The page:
- Last Update On : 2016-09-12
The causative agent of pertussis, also known as whooping cough, is Bordetella pertussis, or occasionally B. parapertussis. Bordetella species are fastidious gram-negative coccobacilli. Transmission occurs through direct contact with discharge from respiratory mucous membranes of an infected person. The incubation period of pertussis is commonly 7 to10 days after exposure but may range from 4 to 21 days. Pertussis is highly communicable, infecting up to 90% of susceptible contacts. From the onset of symptoms, the disease can take 6-8 weeks to resolve.
Pertussis can cause severe disease in very young children. It begins with mild upper respiratory tract symptoms and progresses to cough, and can further progress to severe paroxysms, often with a characteristic inspiratory whoop followed by vomiting. Fever is absent or minimal. In infants younger than six months, apnea is a common manifestation and whoop may be absent.
Immunity due to either infection or vaccination is not long lasting. Pertussis is thought to cause 12% to 26% of cough illness in adults. Adult infections should be suspected when an illness that begins with cold symptoms is prolonged and associated with a non-productive paroxysmal cough that worsens at night. Clinical diagnosis is complicated by the fact that the characteristic cough (whoop) is rarely observed in adults. Although mortality from this disease is low among adolescents and adults, these populations are a potential reservoir for pediatric infections. Pertussis can be very severe in young infants and early diagnosis is essential to limit complications and minimize disease transmission.
Making a specific diagnosis of pertussis can be challenging. PCR has become the test of choice, due to the rapid availability of results compared to culture and PCR’s capability of detecting non-viable bacteria. The sensitivity of PCR for detection of the organism from respiratory specimens has been reported to be 93%. However, both false-positive and false-negative results can occur with PCR.
Only patients with signs and symptoms consistent with pertussis should be tested to confirm the diagnosis. When possible, PCR should be done during the first 3 weeks of cough when bacterial DNA is still present in the nasopharynx. The quantity of bacterial DNA rapidly diminishes after the fourth week of cough, increasing the risk of obtaining a false-negative result. PCR testing after 5 days of antibiotic therapy is unlikely to be beneficial, because antibiotic therapy can also result in false-negative results. The optimal specimen for PCR testing is a nasopharyngeal aspirate or swab obtained from the posterior nasopharynx. Throat and anterior nasal swabs are insufficient for the recovery of B. pertussis. Asymptomatic contacts of confirmed cases should not be tested. Bordetella PCR testing is also inappropriate for a test of cure of confirmed cases.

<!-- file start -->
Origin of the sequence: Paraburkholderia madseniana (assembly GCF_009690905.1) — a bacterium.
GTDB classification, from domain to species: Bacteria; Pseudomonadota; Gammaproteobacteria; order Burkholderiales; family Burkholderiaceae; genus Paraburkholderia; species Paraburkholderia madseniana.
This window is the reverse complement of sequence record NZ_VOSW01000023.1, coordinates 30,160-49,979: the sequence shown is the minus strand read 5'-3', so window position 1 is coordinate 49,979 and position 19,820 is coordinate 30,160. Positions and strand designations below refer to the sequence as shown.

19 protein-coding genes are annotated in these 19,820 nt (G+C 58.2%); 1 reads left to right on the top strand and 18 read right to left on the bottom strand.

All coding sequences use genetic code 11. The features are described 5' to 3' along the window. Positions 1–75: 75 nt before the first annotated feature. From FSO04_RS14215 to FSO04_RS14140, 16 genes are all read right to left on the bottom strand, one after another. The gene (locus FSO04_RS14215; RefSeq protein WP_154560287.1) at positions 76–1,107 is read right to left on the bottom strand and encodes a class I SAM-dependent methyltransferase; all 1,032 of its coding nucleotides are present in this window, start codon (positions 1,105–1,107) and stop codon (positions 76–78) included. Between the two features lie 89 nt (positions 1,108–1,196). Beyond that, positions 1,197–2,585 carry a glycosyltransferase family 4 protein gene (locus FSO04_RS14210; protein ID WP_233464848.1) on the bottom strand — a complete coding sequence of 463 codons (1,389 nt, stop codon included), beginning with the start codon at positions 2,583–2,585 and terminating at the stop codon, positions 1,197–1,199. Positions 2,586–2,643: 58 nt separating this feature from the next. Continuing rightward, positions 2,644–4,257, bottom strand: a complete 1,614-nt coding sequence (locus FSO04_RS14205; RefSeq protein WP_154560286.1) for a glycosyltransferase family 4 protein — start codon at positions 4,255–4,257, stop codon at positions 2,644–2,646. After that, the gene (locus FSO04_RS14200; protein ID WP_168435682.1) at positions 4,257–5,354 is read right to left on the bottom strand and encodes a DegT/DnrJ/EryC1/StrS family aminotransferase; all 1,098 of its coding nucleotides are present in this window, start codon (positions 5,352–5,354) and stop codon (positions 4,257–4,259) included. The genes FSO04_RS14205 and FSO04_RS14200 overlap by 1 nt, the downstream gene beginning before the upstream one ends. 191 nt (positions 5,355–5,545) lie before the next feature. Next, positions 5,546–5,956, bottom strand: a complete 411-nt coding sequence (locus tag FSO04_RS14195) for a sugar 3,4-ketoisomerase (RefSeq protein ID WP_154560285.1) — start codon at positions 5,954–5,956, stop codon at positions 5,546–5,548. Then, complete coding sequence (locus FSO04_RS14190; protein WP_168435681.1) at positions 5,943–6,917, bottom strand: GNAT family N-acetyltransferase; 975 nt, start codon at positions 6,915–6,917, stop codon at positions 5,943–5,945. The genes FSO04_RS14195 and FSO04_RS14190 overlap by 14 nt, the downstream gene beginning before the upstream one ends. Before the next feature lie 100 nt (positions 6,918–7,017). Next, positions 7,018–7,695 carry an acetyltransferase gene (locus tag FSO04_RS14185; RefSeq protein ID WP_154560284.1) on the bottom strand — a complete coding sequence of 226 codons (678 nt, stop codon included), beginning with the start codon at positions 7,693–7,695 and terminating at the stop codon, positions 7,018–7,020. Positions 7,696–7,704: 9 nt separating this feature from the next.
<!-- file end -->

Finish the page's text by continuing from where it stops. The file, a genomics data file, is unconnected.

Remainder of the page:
Some pertussis vaccines have been found to contain PCR-detectable B. pertussis DNA (list available at www.cdc.gov/pertussis). Environmental sampling has identified B. pertussis DNA from these vaccines in clinic environments. Accidental transfer of the DNA from environmental surfaces to a clinical specimen can result in specimen contamination and false-positive results. Clinics should follow the CDC guidelines for preparation and administration of vaccine to prevent cross-contamination.
Nasopharyngeal swab specimens for Bordetella PCR should be collected on a rayon swab with aluminum shaft and placed in Stuart’s or Amies medium with charcoal for transport. Nasopharyngeal aspiration specimens are also acceptable for testing and are less likely to produce false positive results from contaminant DNA because the aspiration kit is a closed system. Some PCR assays detect both B. pertussis and B. parapertussis. Cross-reactivity with other Bordetella species, including B. holmseii and B. bronchiseptica is possible, however the prevalence of these organisms is less than1%.
Bordetella serology may be useful in patients having symptoms for more than two weeks. However, serologic diagnosis generally requires the comparison of acute and convalescent samples collected over a 4-week period. The presence of Bordetella-specific IgM antibody in a single specimen can indicate acute disease, but may persist for up to 6 months after infection. IgG antibodies are only of use in active infection when a rise in antibody level is seen in paired sera. A significant rise may not always be demonstrated as peak levels of IgG may be reached before the first sample is collected. Whooping cough due to Bordetella parapertusis is not detected.
Bordetella IgG is also useful to assess immune response to vaccine, or evaluate prior exposure to the organism. IgA does not appear to contribute significantly to the diagnostic sensitivity of paired sera for acute infection.
In summary, the test of choice for the diagnosis of pertussis is PCR from a nasopharyngeal specimen. Collection swabs and transport media are available from the performing laboratory. Serologic testing requires one red top tube.